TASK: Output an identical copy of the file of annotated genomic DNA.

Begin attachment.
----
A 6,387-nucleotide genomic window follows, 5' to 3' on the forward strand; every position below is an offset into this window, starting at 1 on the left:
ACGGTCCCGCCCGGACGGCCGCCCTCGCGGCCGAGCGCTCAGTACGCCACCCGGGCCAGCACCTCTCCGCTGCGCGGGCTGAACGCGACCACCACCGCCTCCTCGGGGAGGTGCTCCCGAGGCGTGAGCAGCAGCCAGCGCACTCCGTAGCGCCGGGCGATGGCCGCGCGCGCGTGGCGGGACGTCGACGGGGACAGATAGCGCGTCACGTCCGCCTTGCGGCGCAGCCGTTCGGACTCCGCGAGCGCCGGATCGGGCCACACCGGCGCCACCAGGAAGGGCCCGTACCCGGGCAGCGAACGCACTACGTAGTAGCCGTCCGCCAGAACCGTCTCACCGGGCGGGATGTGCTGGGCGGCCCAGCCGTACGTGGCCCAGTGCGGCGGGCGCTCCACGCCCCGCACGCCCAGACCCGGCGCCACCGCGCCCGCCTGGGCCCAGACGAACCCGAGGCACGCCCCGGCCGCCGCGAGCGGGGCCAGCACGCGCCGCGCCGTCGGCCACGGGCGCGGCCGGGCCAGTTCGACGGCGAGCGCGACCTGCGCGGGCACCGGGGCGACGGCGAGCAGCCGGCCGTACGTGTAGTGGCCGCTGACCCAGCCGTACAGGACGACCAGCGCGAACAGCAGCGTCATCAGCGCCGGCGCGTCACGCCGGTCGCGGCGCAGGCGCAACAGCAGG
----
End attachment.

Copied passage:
A 6,387-nucleotide genomic window follows, 5' to 3' on the forward strand; every position below is an offset into this window, starting at 1 on the left:
ACGGTCCCGCCCGGACGGCCGCCCTCGCGGCCGAGCGCTCAGTACGCCACCCGGGCCAGCACCTCTCCGCTGCGCGGGCTGAACGCGACCACCACCGCCTCCTCGGGGAGGTGCTCCCGAGGCGTGAGCAGCAGCCAGCGCACTCCGTAGCGCCGGGCGATGGCCGCGCGCGCGTGGCGGGACGTCGACGGGGACAGATAGCGCGTCACGTCCGCCTTGCGGCGCAGCCGTTCGGACTCCGCGAGCGCCGGATCGGGCCACACCGGCGCCACCAGGAAGGGCCCGTACCCGGGCAGCGAACGCACTACGTAGTAGCCGTCCGCCAGAACCGTCTCACCGGGCGGGATGTGCTGGGCGGCCCAGCCGTACGTGGCCCAGTGCGGCGGGCGCTCCACGCCCCGCACGCCCAGACCCGGCGCCACCGCGCCCGCCTGGGCCCAGACGAACCCGAGGCACGCCCCGGCCGCCGCGAGCGGGGCCAGCACGCGCCGCGCCGTCGGCCACGGGCGCGGCCGGGCCAGTTCGACGGCGAGCGCGACCTGCGCGGGCACCGGGGCGACGGCGAGCAGCCGGCCGTACGTGTAGTGGCCGCTGACCCAGCCGTACAGGACGACCAGCGCGAACAGCAGCGTCATCAGCGCCGGCGCGTCACGCCGGTCGCGGCGCAGGCGCAACAGCAGG